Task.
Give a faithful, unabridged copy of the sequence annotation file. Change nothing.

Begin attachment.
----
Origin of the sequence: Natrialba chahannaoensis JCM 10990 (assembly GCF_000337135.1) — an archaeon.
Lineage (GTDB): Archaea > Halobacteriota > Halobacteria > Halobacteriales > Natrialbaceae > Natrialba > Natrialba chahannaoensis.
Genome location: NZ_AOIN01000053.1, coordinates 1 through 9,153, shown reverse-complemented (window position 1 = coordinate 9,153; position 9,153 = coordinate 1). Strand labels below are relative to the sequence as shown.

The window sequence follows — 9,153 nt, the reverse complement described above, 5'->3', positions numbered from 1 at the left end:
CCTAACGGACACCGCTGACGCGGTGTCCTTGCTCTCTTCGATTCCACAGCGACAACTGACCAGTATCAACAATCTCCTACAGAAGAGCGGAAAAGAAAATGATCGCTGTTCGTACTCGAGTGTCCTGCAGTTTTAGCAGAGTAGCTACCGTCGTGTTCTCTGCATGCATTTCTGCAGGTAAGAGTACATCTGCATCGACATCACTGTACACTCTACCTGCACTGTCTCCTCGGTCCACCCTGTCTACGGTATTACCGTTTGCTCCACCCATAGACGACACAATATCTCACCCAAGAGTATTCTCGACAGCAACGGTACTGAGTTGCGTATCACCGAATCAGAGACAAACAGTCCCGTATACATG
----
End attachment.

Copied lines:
Origin of the sequence: Natrialba chahannaoensis JCM 10990 (assembly GCF_000337135.1) — an archaeon.
Lineage (GTDB): Archaea > Halobacteriota > Halobacteria > Halobacteriales > Natrialbaceae > Natrialba > Natrialba chahannaoensis.
Genome location: NZ_AOIN01000053.1, coordinates 1 through 9,153, shown reverse-complemented (window position 1 = coordinate 9,153; position 9,153 = coordinate 1). Strand labels below are relative to the sequence as shown.

The window sequence follows — 9,153 nt, the reverse complement described above, 5'->3', positions numbered from 1 at the left end:
CCTAACGGACACCGCTGACGCGGTGTCCTTGCTCTCTTCGATTCCACAGCGACAACTGACCAGTATCAACAATCTCCTACAGAAGAGCGGAAAAGAAAATGATCGCTGTTCGTACTCGAGTGTCCTGCAGTTTTAGCAGAGTAGCTACCGTCGTGTTCTCTGCATGCATTTCTGCAGGTAAGAGTACATCTGCATCGACATCACTGTACACTCTACCTGCACTGTCTCCTCGGTCCACCCTGTCTACGGTATTACCGTTTGCTCCACCCATAGACGACACAATATCTCACCCAAGAGTATTCTCGACAGCAACGGTACTGAGTTGCGTATCACCGAATCAGAGACAAACAGTCCCGTATACATG